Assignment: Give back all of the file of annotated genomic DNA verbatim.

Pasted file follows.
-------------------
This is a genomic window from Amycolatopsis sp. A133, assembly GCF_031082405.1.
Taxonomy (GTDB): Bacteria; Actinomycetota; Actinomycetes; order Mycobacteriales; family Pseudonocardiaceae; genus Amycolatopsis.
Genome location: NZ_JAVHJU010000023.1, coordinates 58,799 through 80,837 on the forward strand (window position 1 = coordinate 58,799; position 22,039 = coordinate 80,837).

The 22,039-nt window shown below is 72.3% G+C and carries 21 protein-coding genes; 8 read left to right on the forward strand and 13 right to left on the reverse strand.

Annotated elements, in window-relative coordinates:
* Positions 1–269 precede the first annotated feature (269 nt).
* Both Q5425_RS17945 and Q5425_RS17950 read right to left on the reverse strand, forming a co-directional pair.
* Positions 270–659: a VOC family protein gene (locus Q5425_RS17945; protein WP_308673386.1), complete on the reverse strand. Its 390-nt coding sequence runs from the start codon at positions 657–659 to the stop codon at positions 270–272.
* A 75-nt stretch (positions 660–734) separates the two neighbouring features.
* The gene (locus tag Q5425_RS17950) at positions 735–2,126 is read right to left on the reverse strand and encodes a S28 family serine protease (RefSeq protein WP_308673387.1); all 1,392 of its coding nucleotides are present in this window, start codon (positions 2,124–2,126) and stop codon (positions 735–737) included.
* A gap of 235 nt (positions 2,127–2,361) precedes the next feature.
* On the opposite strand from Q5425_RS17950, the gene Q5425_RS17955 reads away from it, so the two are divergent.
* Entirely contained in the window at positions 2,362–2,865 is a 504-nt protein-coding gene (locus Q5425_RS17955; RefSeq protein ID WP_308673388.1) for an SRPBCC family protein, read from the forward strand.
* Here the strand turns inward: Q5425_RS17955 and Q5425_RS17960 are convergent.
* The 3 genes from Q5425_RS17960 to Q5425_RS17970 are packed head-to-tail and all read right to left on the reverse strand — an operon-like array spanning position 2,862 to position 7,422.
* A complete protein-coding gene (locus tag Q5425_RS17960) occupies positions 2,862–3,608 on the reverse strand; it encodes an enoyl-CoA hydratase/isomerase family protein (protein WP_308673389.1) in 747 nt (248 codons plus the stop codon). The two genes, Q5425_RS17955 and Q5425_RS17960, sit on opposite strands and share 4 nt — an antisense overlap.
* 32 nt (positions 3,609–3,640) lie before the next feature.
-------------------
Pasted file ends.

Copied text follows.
This is a genomic window from Amycolatopsis sp. A133, assembly GCF_031082405.1.
Taxonomy (GTDB): Bacteria; Actinomycetota; Actinomycetes; order Mycobacteriales; family Pseudonocardiaceae; genus Amycolatopsis.
Genome location: NZ_JAVHJU010000023.1, coordinates 58,799 through 80,837 on the forward strand (window position 1 = coordinate 58,799; position 22,039 = coordinate 80,837).

The 22,039-nt window shown below is 72.3% G+C and carries 21 protein-coding genes; 8 read left to right on the forward strand and 13 right to left on the reverse strand.

Annotated elements, in window-relative coordinates:
* Positions 1–269 precede the first annotated feature (269 nt).
* Both Q5425_RS17945 and Q5425_RS17950 read right to left on the reverse strand, forming a co-directional pair.
* Positions 270–659: a VOC family protein gene (locus Q5425_RS17945; protein WP_308673386.1), complete on the reverse strand. Its 390-nt coding sequence runs from the start codon at positions 657–659 to the stop codon at positions 270–272.
* A 75-nt stretch (positions 660–734) separates the two neighbouring features.
* The gene (locus tag Q5425_RS17950) at positions 735–2,126 is read right to left on the reverse strand and encodes a S28 family serine protease (RefSeq protein WP_308673387.1); all 1,392 of its coding nucleotides are present in this window, start codon (positions 2,124–2,126) and stop codon (positions 735–737) included.
* A gap of 235 nt (positions 2,127–2,361) precedes the next feature.
* On the opposite strand from Q5425_RS17950, the gene Q5425_RS17955 reads away from it, so the two are divergent.
* Entirely contained in the window at positions 2,362–2,865 is a 504-nt protein-coding gene (locus Q5425_RS17955; RefSeq protein ID WP_308673388.1) for an SRPBCC family protein, read from the forward strand.
* Here the strand turns inward: Q5425_RS17955 and Q5425_RS17960 are convergent.
* The 3 genes from Q5425_RS17960 to Q5425_RS17970 are packed head-to-tail and all read right to left on the reverse strand — an operon-like array spanning position 2,862 to position 7,422.
* A complete protein-coding gene (locus tag Q5425_RS17960) occupies positions 2,862–3,608 on the reverse strand; it encodes an enoyl-CoA hydratase/isomerase family protein (protein WP_308673389.1) in 747 nt (248 codons plus the stop codon). The two genes, Q5425_RS17955 and Q5425_RS17960, sit on opposite strands and share 4 nt — an antisense overlap.
* 32 nt (positions 3,609–3,640) lie before the next feature.